The gigantic screen in the back never seemed to slow down and kept a strong visual enhancer to the music itself. I will say that I missed some of the more fancy and laser lighting that both Waters and the Water-less Pink Floyd have used on past tours. Gilmour used a ton of lasers and lights on his recent tour and having at least some might have added more and I missed them being biased from previous experiences. There were bubbles released though which was surprising to see them come down during one of the earlier songs, which I am forgetting right now which one.
The show was musically flawless. The background singers were superb. I hate comparing, but having just seen Gilmour 6 months ago did leave the sense of vacancy to me in the guitar solos. Snowy White seemed subdued in his solos – and the other fellow was a little too “I am a rock star wearing black leather pants and spiral my head around and let my hair flop while I play solos on my bright aqua guitar”. He didn’t quite seem to fit the band in my opinion as he looked and acted more like a guitarist for Journey or an 80’s rock band. But musically he was very good. But still, and I am sure it gets tiring of people saying this – Gilmour was definitely missed and the guitar solos noticeably missing his strength.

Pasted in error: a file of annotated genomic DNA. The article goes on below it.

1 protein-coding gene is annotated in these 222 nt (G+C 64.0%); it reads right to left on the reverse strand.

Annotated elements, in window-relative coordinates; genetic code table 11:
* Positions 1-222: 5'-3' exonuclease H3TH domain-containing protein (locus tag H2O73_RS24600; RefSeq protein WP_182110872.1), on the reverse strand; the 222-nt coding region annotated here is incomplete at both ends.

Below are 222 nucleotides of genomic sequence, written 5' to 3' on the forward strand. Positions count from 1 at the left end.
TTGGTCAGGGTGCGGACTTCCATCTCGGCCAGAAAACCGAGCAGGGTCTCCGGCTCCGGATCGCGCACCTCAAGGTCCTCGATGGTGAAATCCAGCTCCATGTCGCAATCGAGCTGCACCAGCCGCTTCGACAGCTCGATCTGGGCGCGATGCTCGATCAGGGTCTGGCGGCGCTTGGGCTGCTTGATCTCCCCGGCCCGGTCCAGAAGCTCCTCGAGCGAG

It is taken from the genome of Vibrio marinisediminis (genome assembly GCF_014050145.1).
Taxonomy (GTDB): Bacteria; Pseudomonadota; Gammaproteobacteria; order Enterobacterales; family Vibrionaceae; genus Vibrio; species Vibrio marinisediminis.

It was weird as in previous Roger Waters shows in earlier tours, I don’t think I noticed it as much. But maybe just seeing Gilmour live and also seeing the re-united Floyd on Live 8 made me more conscious of the missing Dave G.
I think that the personality of Roger Waters and his songwriting comes out and is obvious what carries the song and that is what was missing when Gilmour did the songs without Roger. Roger’s charisma comes through more in communicating the songs and you see his soul behind them as they are being played.
The set list is already posted, but the song selection was great. There was intensity during “Bring the Boys Back Home” for sure. I wish there weren’t as many anti-George Bush comments however. It just feels a little sense of betrayal for why you go to a concert when political views are so strongly stated in that way of mocking. I know that an artist is free to do whatever he or she feels, but I wish that wasn’t done.
Dark Side of the Moon was wonderful and it felt like sitting with an old friend and hearing the story of their life from beginning to end again. It was great. The band and Roger really seemed to be enjoying themselves and it did not feel like a routine at all.